Every so often, our editorial staff selects one aftermarket industry professional to get to know a little better. Participants are asked to respond to a series of questions that can be answered in about the same amount of time you might spend chatting at the office coffee pot or waiting for an elevator. In today’s installment of “Five Minutes With,” we want to introduce you to our colleague, Josh Cable, editor of our sister publication Counterman magazine.
Now that you can put a face with the name, when you see him out at AAPEX be sure to say hello!
What was your first job in the industry?
My first job in journalism was at a family owned newspaper on the west side of Cleveland. I was doing a bit of everything – news, sports, local politics, feature stories, editorials, taking my own photos, even doing a bit of layout.
If you’re asking for my first job in the automotive aftermarket, that would be when I was an editor at BodyShop Business, covering the collision repair industry.
What do you like best about your current position?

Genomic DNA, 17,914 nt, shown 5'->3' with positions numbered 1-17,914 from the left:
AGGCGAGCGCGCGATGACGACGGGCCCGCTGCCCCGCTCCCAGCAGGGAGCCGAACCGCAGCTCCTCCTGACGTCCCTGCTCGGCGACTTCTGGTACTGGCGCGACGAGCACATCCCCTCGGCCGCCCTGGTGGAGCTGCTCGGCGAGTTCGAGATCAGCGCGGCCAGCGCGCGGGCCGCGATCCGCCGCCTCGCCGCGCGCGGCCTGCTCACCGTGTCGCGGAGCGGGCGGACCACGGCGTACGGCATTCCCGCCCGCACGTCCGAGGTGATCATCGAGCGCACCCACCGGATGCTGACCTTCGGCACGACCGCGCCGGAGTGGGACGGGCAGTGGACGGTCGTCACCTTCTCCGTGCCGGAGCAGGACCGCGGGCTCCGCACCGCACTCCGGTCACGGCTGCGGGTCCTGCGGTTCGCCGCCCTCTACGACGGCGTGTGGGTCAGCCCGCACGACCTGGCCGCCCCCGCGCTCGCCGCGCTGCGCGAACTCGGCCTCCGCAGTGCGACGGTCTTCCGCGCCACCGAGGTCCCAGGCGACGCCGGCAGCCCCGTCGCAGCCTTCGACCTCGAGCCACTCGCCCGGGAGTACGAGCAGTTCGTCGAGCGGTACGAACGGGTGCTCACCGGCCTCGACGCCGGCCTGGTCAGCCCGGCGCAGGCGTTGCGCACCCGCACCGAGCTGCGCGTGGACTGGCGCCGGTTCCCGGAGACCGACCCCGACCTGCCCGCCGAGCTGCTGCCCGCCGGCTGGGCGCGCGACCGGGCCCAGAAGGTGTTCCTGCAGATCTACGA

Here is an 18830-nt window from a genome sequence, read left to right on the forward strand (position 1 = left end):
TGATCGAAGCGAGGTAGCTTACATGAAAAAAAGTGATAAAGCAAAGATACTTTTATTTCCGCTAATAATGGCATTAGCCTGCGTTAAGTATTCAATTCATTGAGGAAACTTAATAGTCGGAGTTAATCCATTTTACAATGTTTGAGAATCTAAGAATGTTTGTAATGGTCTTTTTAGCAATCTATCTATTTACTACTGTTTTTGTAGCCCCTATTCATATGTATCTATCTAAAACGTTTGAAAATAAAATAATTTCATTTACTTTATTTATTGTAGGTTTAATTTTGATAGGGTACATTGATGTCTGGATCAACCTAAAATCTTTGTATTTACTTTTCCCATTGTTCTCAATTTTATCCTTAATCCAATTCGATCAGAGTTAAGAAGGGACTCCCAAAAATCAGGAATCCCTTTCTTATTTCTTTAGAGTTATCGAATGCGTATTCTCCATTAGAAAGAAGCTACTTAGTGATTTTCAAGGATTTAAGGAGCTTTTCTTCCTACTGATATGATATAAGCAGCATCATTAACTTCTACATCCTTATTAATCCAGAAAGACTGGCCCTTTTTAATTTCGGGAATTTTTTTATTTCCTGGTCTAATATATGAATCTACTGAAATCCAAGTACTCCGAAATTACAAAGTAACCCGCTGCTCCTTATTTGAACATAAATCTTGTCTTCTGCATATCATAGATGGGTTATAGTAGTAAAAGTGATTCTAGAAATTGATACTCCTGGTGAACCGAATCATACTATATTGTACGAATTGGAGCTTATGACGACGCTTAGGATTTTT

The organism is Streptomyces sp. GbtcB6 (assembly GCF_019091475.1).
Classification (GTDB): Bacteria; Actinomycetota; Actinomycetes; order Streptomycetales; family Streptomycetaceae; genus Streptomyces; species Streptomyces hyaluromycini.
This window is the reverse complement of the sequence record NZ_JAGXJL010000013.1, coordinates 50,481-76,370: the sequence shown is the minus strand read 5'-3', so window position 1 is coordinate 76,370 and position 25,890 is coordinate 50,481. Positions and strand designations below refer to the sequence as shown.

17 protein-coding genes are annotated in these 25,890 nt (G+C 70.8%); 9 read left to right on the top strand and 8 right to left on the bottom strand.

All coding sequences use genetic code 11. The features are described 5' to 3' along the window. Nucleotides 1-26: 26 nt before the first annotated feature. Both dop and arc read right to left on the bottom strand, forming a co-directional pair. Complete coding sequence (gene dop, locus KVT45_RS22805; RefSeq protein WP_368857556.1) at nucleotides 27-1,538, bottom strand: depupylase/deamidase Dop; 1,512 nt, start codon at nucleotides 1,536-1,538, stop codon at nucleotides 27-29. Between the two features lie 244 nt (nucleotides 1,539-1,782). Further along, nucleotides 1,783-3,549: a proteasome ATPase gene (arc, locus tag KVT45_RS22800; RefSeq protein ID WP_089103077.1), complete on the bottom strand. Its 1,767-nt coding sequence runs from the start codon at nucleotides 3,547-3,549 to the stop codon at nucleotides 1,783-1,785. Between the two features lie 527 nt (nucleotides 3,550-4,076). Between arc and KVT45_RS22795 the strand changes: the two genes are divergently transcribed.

What I enjoy most is getting to know our readers in our monthly “Guess the Car” spotlight, and getting to know our readers in general. I also enjoy “reimagining” what Counterman could be, and how we can serve our readers better. I’m open to ideas and contributions from our audience.
Did you initially intend to pursue a career in the aftermarket? If not, what drew you to the industry and what keeps you here?
I didn’t set out to have a career in the automotive aftermarket, but now that I’m covering it for Counterman, I look back and I’m not surprised. My dad worked for an auto parts manufacturer for most of his career. Growing up two hours from Detroit, we talked a lot about what was happening in the auto industry. I’m not a “car guy,” per say, but I love cars, and I’ve been following the auto industry for a long time.
What was your first car?
My first car was a Chevy Cavalier Z24. It had a V-6 and a four-speed manual transmission, and it was pretty fun to drive – when it wasn’t in the repair shop.
Do you have a hidden talent?
Sometimes I think I’m really good at doing impressions. But a lot of them are really random voices and they have to be saying specific words or phrases to sound like the actual person.
Who was your childhood hero?
They changed from year to year, but for a while one of them was Lee Iacocca.
Know someone who would love to be featured in Five Minutes With? Email editor Amy Antenora at [email protected].